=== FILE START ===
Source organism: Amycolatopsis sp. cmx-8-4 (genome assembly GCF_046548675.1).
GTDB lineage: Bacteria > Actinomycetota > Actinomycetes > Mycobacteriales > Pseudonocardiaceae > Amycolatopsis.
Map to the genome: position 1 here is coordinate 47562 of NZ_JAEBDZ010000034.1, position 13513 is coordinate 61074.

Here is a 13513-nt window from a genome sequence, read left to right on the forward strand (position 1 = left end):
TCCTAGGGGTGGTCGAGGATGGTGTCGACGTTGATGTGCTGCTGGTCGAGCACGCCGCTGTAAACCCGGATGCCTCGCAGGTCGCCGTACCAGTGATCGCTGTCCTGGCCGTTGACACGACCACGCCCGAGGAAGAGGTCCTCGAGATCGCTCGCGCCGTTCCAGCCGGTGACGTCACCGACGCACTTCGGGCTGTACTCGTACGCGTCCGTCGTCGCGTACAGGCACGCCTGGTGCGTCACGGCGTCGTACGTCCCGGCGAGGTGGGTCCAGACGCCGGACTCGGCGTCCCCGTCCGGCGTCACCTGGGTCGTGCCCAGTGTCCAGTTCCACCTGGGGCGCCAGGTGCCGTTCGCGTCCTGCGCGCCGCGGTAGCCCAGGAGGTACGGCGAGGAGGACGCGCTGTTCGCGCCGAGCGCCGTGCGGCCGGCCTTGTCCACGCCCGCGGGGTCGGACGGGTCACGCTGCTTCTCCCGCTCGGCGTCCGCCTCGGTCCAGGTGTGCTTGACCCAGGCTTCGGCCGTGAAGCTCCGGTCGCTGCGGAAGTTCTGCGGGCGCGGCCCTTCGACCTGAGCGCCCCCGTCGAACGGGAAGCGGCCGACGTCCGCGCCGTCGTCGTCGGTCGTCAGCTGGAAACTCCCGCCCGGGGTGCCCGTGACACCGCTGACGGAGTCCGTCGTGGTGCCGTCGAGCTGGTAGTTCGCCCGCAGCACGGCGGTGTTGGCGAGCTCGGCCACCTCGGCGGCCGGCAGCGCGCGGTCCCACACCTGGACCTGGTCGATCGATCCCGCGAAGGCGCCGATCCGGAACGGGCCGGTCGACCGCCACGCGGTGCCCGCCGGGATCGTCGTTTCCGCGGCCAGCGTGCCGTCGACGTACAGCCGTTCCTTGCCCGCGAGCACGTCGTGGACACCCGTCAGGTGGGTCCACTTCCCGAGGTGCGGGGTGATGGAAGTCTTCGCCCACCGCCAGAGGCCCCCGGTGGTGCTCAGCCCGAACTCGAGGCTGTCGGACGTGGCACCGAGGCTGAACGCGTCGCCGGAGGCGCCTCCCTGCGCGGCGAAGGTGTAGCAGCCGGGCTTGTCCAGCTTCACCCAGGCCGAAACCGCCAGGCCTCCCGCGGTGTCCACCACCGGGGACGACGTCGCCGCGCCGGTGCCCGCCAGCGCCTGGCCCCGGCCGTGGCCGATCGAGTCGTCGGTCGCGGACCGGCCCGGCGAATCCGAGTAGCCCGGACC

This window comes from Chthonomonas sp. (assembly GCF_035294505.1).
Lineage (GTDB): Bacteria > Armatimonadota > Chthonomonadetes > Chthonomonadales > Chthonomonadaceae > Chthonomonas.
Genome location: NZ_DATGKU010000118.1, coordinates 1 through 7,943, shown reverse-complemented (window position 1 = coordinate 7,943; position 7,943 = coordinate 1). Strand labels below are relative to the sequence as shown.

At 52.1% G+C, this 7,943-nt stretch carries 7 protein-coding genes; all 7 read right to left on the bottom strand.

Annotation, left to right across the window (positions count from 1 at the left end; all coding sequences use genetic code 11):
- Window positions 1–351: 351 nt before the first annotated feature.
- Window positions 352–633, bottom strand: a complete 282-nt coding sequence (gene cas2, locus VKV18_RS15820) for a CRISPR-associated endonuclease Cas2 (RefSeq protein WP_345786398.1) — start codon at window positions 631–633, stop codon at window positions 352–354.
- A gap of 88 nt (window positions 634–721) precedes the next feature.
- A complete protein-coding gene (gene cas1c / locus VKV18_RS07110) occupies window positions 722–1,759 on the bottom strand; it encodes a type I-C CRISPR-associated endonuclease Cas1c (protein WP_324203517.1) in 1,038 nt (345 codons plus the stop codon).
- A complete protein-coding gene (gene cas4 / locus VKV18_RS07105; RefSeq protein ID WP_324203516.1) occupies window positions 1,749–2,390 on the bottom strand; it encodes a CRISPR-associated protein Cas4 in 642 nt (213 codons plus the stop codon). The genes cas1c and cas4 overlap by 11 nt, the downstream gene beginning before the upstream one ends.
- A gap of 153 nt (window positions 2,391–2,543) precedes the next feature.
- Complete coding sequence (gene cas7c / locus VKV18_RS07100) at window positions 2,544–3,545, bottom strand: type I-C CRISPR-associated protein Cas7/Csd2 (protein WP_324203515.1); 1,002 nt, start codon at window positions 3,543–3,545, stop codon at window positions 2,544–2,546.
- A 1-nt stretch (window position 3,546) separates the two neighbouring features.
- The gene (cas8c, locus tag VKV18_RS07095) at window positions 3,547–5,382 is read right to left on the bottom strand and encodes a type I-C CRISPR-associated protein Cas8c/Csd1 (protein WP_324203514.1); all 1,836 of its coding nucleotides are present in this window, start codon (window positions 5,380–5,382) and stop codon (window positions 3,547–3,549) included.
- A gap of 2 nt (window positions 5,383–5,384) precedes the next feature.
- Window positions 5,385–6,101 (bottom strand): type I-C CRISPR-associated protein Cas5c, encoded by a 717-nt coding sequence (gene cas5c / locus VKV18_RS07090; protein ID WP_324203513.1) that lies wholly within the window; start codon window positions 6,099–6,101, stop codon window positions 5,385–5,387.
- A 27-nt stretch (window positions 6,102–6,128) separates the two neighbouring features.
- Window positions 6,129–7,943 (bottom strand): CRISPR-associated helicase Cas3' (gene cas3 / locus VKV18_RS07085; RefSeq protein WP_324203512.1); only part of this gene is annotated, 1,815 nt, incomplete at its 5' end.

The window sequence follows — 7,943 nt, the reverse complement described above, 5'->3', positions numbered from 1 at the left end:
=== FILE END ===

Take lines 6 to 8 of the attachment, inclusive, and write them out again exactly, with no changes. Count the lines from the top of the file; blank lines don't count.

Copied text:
This window comes from Chthonomonas sp. (assembly GCF_035294505.1).
Lineage (GTDB): Bacteria > Armatimonadota > Chthonomonadetes > Chthonomonadales > Chthonomonadaceae > Chthonomonas.
Genome location: NZ_DATGKU010000118.1, coordinates 1 through 7,943, shown reverse-complemented (window position 1 = coordinate 7,943; position 7,943 = coordinate 1). Strand labels below are relative to the sequence as shown.